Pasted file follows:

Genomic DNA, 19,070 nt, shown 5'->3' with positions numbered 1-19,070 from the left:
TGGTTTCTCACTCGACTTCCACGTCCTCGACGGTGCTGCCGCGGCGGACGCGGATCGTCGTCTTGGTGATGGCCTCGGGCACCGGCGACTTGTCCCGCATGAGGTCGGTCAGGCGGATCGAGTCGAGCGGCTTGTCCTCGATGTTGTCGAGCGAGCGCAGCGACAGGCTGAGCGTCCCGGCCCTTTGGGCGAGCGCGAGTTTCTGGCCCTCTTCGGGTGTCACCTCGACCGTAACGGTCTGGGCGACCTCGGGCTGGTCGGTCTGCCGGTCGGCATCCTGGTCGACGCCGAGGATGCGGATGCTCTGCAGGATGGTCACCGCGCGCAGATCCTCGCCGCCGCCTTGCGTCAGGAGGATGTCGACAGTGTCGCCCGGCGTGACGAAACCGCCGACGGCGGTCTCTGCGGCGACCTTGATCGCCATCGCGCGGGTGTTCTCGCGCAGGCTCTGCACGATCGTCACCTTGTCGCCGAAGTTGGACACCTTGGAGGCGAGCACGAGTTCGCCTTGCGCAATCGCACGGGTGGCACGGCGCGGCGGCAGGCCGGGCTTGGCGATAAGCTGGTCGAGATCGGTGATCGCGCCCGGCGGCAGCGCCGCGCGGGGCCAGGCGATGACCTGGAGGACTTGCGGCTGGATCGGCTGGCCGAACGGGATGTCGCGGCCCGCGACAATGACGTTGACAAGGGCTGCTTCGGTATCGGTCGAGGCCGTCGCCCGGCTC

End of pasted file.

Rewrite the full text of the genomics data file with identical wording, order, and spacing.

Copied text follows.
Genomic DNA, 19,070 nt, shown 5'->3' with positions numbered 1-19,070 from the left:
TGGTTTCTCACTCGACTTCCACGTCCTCGACGGTGCTGCCGCGGCGGACGCGGATCGTCGTCTTGGTGATGGCCTCGGGCACCGGCGACTTGTCCCGCATGAGGTCGGTCAGGCGGATCGAGTCGAGCGGCTTGTCCTCGATGTTGTCGAGCGAGCGCAGCGACAGGCTGAGCGTCCCGGCCCTTTGGGCGAGCGCGAGTTTCTGGCCCTCTTCGGGTGTCACCTCGACCGTAACGGTCTGGGCGACCTCGGGCTGGTCGGTCTGCCGGTCGGCATCCTGGTCGACGCCGAGGATGCGGATGCTCTGCAGGATGGTCACCGCGCGCAGATCCTCGCCGCCGCCTTGCGTCAGGAGGATGTCGACAGTGTCGCCCGGCGTGACGAAACCGCCGACGGCGGTCTCTGCGGCGACCTTGATCGCCATCGCGCGGGTGTTCTCGCGCAGGCTCTGCACGATCGTCACCTTGTCGCCGAAGTTGGACACCTTGGAGGCGAGCACGAGTTCGCCTTGCGCAATCGCACGGGTGGCACGGCGCGGCGGCAGGCCGGGCTTGGCGATAAGCTGGTCGAGATCGGTGATCGCGCCCGGCGGCAGCGCCGCGCGGGGCCAGGCGATGACCTGGAGGACTTGCGGCTGGATCGGCTGGCCGAACGGGATGTCGCGGCCCGCGACAATGACGTTGACAAGGGCTGCTTCGGTATCGGTCGAGGCCGTCGCCCGGCTC